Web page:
He would start at the blackboard, and behind his back they would roll their eyes and make faces as he droned on about partial pressures or infrared rays. Then one of them would see an opening and begin the game. He was helpless before it. He would say something like, “In nonshivering thermogenesis the body produces heat using futile cycles,” and one of them would raise a hand and say, “But why, Sax?” and everyone would stare hard at their lectern and not look at each other, while Sax would frown as if this had never happened before, and say, “Well, it creates heat without using as much energy as shivering does. The muscle proteins contract, but instead of grabbing they just slide over each other, and that creates the heat.”Robinson gets at something important here about the way science explains the universe. What’s particularly powerful about this passage, I think, is the sense it conveys that this repeated stepping-back along the chain of causation, this re-iterated ‘why?’ is simultaneously something childish—kids love this kind of game—and at the same time profound, and profoundly unsettling.
Jackie, so sincerely the whole class nearly lost it: “But how?”
He was blinking now, so fast they almost exploded watching him. “Well, the amino acids in the proteins have broken covalent bonds, and the breaks release what is called bond dissociation energy.”
Blinking ever harder: “Well, that’s just a matter of physics.” He diagrammed vigorously on the blackboard: “Covalent bonds are formed when two atomic orbitals merge to form a single bond orbital, occupied by electrons from both atoms. Breaking the bond releases thirty to a hundred kcals of stored energy.”
Several of them asked, in chorus, “But why?”
This got him into subatomic physics, where the chain of whys and becauses could go on for a half hour without him ever once saying something they could understand. Finally they would sense they were near the end game. “But why?”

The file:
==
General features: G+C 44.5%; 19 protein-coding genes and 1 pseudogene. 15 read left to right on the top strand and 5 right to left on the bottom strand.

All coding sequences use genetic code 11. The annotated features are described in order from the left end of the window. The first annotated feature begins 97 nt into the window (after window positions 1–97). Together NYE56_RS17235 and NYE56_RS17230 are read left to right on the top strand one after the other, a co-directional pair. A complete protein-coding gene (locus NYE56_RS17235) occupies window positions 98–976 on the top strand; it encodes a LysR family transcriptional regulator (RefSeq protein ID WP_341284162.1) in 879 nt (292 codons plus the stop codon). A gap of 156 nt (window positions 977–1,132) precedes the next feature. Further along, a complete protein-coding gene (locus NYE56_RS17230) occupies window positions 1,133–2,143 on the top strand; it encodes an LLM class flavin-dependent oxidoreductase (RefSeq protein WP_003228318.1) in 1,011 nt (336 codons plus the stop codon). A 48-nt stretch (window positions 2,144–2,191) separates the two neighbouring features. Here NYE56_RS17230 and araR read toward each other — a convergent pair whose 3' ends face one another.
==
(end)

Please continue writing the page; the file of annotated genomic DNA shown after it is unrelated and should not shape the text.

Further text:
“Well,” going cross-eyed as he tried to backtrack, “atoms want to get to their stable number of electrons, and they’ll share electrons when they have to.”
Now he was looking trapped. “That’s just the way atoms bond. One of the ways.”
A shrug. “That’s how the atomic force works. That’s how things came out—”
And they all would shout, “in the Big Bang.”
They would howl with glee, and Sax’s forehead would knot up as he realized that they had done it to him again.
‘Could a rule be given from without, poetry would cease to be poetry, and sink into a mechanical art. It would be μóρφωσις, not ποίησις. The rules of the IMAGINATION are themselves the very powers of growth and production. The words to which they are reducible, present only the outlines and external appearance of the fruit. A deceptive counterfeit of the superficial form and colours may be elaborated; but the marble peach feels cold and heavy, and children only put it to their mouths.’ [Coleridge, Biographia ch. 18]
‘ποίησις’ (poiēsis) means ‘a making, a creation, a production’ and is used of poetry in Aristotle and Plato. ‘μóρφωσις’ (morphōsis) in essence means the same thing: ‘a shaping, a bringing into shape.’ But Coleridge has in mind the New Testament use of the word as ‘semblance’ or ‘outward appearance’, which the KJV translates as ‘form’: ‘An instructor of the foolish, a teacher of babes, which hast the form [μóρφωσις] of knowledge and of the truth in the law’ [Romans 2:20]; ‘Having a form [μóρφωσις] of godliness, but denying the power thereof: from such turn away’ [2 Timothy 3:5]. I trust that's clear.
There is much more on Coleridge at my other, Coleridgean blog.
Wednesday, 24 July 2013
There’s a nicely written scene early in Kim Stanley Robinson’s Green Mars (1994) in which schoolchildren, learning science, taunt their teacher by replying to all his explanations about the physical universe with the question ‘why?’